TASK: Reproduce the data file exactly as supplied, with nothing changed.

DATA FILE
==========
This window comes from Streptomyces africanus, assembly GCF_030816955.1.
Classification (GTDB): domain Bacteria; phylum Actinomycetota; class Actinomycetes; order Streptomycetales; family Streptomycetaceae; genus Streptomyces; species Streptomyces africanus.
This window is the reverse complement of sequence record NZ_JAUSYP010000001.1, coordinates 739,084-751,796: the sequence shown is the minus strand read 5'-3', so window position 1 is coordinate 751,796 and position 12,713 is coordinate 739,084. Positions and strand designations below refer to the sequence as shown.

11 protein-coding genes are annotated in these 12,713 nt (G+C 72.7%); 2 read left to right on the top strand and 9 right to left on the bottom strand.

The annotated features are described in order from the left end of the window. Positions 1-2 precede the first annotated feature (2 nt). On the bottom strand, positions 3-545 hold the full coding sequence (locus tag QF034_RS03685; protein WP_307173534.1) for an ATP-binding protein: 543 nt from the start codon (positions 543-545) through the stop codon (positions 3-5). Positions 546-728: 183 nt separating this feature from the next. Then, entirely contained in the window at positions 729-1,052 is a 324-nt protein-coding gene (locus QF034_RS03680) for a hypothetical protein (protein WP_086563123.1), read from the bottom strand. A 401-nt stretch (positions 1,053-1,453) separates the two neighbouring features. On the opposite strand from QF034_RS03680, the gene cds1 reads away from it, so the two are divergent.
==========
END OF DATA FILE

This window comes from Streptomyces africanus, assembly GCF_030816955.1.
Classification (GTDB): domain Bacteria; phylum Actinomycetota; class Actinomycetes; order Streptomycetales; family Streptomycetaceae; genus Streptomyces; species Streptomyces africanus.
This window is the reverse complement of sequence record NZ_JAUSYP010000001.1, coordinates 739,084-751,796: the sequence shown is the minus strand read 5'-3', so window position 1 is coordinate 751,796 and position 12,713 is coordinate 739,084. Positions and strand designations below refer to the sequence as shown.

11 protein-coding genes are annotated in these 12,713 nt (G+C 72.7%); 2 read left to right on the top strand and 9 right to left on the bottom strand.

The annotated features are described in order from the left end of the window. Positions 1-2 precede the first annotated feature (2 nt). On the bottom strand, positions 3-545 hold the full coding sequence (locus tag QF034_RS03685; protein WP_307173534.1) for an ATP-binding protein: 543 nt from the start codon (positions 543-545) through the stop codon (positions 3-5). Positions 546-728: 183 nt separating this feature from the next. Then, entirely contained in the window at positions 729-1,052 is a 324-nt protein-coding gene (locus QF034_RS03680) for a hypothetical protein (protein WP_086563123.1), read from the bottom strand. A 401-nt stretch (positions 1,053-1,453) separates the two neighbouring features. On the opposite strand from QF034_RS03680, the gene cds1 reads away from it, so the two are divergent.